ATM Coalition Urges Congress: Pass H.R. 2353 to Prevent Shutdown then Pass Long-Term Policy

The ATM Coalition sent the following letters to the U.S. House of Representatives and U.S. Senate today, urging members to vote for H.R. 2353, the “Highway and Transportation Funding Act of 2015.” 

May 19, 2015

TO THE MEMBERS OF THE U.S. HOUSE OF REPRESENTATIVES:

The Americans for Transportation Mobility (ATM) Coalition, a national coalition of business, labor, highway and transit interests and concerned citizens, supports the two month extension of federal highway, transit and safety programs as a necessary measure to prevent shutdown of critical transportation infrastructure projects across the nation. We are extraordinarily frustrated by the pattern of Congress approving short-term stop gap legislation that has emerged as an alternative to choosing long-term revenue sources that would be dedicated to the Highway Trust Fund in support of the federal share of road, bridge, public transit, and safety projects.

Washington has been deliberating, discussing, and effectively ducking transportation revenue issues—on a bipartisan basis—for 10 years. When The Safe, Accountable, Flexible, Efficient Transportation Equity Act: A Legacy for Users (SAFETEA-LU) was signed into law in 2005 it was already a well-documented fact that the revenues projected to come into the Highway Trust Fund would be insufficient to maintain federal funding levels for highways, transit, and highway safety after 2009.

Nearly three years ago, on July 6, 2012, the President signed Moving Ahead for Progress in the 21st Century (MAP-21) into law. At that time it was clear that 27 months later substantial revenues would be needed to pass a long-term, fully-funded transportation bill.

The problem is not one of a lack of revenue options. SAFETEA-LU created two commissions to make recommendations for the future of revenue sources to support federal transportation funding. Both commissions concluded that a simple, straightforward, effective solution would be a modest increase in user fees coupled with indexing to inflation. The commissions’ reports suggested other potential revenue sources; so have reports from a host of organizations.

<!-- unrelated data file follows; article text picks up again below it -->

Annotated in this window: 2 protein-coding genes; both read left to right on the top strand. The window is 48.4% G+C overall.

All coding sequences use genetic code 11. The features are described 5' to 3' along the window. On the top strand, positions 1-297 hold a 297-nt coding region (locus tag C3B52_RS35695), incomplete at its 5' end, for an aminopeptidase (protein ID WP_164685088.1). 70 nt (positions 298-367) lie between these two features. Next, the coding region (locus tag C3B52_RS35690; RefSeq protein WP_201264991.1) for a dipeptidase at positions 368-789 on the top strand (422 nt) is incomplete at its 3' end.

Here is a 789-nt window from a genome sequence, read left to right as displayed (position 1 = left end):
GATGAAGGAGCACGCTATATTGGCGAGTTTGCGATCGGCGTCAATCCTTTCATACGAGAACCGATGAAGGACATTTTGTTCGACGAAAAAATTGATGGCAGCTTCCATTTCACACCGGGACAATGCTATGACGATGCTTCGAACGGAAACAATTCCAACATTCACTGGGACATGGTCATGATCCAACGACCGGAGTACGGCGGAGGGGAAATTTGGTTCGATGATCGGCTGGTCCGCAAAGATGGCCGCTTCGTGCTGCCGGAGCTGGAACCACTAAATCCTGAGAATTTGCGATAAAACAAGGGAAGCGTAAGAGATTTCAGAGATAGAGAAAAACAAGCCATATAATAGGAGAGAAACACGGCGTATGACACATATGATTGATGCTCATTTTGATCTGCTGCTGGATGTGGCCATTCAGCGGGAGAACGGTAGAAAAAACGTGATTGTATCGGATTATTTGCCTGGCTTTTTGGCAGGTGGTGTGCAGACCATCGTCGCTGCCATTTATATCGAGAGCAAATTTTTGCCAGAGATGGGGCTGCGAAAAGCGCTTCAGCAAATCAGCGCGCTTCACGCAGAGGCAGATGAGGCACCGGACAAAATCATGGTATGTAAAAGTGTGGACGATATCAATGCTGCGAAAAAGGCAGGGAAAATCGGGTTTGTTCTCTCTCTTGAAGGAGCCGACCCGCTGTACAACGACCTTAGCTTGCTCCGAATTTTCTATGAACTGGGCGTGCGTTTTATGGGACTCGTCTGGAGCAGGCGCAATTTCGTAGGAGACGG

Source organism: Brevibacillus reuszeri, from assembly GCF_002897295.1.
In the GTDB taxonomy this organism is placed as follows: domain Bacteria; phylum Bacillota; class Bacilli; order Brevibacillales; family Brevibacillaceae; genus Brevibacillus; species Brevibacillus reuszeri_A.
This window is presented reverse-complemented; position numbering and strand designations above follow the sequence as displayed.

The coalition appreciates the fact that multiple congresses repeatedly refused to cut federal transportation investment when the current revenue sources fell short of covering outlays. The ATM is grateful that the Senate Finance and House Ways and Means committees have found offsets from other revenue sources, tax compliance methods, and spending reductions in order to maintain spending levels. It is clear that finding offsets both for short-term extensions and for a long-term bill is increasingly difficult.

The ATM Coalition calls on Congress to take action. Kicking the can will not make the problem go away; rather, the problem will get bigger and more difficult to solve, especially as the next election draws closer.

Authorizing committees must finish their work and pass compelling, long-term policy and programmatic packages.

The tax-writing committees must make good on commitments to finding the payfors— preferably ongoing revenues that are transportation-related, sustainably structured, and sufficient to grow federal funding in order to substantially address transportation needs—or seek to exempt the long-term successor to MAP-21 from pay-go as was done for the Medicare Sustainable Growth Rate legislation earlier this year.

Both House and Senate leadership must prioritize action on highway and transit bill and establish—and articulate publicly—a clear procedural path forward.

Although we support H.R. 2353 as a necessary measure, the ATM Coalition believes that it is long past time to move a long-term bill with funding that is adequate to address the nation’s transportation infrastructure needs, and that Congress should force no more delays and no more short-term extensions.